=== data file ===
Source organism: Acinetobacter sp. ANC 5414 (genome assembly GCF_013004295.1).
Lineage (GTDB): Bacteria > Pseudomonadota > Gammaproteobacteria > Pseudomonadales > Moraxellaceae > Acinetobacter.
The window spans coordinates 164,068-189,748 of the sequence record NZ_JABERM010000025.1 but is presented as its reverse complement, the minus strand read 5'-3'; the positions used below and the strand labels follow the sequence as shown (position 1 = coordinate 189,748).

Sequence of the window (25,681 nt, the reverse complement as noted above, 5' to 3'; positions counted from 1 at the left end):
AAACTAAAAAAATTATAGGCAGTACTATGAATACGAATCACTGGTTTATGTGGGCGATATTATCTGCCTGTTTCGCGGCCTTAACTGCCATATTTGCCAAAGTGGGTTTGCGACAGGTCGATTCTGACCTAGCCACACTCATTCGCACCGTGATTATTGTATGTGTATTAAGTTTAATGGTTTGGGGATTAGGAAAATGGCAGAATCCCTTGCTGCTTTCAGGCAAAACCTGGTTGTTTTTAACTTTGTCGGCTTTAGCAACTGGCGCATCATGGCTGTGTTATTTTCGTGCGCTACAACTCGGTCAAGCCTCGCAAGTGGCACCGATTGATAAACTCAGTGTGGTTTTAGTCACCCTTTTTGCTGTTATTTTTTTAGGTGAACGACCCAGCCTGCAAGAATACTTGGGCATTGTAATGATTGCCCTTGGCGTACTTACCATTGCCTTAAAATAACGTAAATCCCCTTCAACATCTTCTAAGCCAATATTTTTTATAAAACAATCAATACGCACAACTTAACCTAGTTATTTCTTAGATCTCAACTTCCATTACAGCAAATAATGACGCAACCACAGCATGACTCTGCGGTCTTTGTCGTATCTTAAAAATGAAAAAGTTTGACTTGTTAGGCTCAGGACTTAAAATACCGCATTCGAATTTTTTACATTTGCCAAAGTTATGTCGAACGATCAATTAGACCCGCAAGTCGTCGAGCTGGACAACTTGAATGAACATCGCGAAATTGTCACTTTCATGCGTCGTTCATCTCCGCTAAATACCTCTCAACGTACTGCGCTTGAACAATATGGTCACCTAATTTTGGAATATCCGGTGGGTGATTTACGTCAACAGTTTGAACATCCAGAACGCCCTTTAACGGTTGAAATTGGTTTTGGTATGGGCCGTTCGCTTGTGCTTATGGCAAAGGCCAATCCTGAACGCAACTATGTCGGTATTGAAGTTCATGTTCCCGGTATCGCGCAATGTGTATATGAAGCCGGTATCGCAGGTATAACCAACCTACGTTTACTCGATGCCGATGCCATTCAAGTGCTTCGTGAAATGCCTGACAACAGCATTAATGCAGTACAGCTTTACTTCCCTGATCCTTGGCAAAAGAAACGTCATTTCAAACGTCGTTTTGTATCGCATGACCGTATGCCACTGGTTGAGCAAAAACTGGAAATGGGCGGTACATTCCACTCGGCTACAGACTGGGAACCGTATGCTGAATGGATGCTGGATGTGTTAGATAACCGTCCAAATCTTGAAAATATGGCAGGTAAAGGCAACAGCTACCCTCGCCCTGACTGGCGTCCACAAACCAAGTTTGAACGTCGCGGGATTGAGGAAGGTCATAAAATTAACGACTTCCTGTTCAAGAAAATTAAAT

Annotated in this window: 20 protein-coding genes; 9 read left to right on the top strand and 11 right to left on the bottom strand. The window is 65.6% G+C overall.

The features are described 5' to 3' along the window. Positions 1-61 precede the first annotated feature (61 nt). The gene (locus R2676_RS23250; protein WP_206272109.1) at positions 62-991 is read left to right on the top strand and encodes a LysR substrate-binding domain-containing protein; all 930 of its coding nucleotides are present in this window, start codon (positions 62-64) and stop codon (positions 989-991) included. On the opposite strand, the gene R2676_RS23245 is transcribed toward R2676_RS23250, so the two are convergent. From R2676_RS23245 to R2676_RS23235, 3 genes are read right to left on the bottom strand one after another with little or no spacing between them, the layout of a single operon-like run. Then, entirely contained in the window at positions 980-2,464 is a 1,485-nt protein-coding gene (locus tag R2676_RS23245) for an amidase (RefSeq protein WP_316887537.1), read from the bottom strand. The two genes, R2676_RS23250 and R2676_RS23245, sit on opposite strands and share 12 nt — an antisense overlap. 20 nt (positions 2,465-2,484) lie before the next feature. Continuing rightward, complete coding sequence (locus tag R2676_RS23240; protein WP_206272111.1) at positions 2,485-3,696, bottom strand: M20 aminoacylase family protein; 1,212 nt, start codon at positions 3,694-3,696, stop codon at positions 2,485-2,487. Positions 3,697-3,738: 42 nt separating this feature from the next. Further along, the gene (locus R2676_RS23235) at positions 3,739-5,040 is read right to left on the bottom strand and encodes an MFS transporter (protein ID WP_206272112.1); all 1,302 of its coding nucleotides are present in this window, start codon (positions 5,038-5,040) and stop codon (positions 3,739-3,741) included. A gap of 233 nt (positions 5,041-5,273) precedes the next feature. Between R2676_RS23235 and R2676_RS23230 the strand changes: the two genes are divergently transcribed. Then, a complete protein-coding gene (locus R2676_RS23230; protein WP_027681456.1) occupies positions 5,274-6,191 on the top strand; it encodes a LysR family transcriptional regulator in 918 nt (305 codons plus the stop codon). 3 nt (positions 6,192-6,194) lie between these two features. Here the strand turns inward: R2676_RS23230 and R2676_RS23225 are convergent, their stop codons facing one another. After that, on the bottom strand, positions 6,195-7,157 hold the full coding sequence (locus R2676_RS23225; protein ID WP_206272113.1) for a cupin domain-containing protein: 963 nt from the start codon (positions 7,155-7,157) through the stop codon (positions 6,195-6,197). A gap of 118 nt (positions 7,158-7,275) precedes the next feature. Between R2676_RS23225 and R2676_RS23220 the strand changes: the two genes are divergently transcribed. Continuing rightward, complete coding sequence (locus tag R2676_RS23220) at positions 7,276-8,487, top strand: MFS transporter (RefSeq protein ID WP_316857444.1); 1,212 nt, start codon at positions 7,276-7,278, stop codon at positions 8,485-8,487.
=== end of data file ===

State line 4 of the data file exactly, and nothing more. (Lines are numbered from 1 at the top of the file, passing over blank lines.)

Sequence of the window (25,681 nt, the reverse complement as noted above, 5' to 3'; positions counted from 1 at the left end):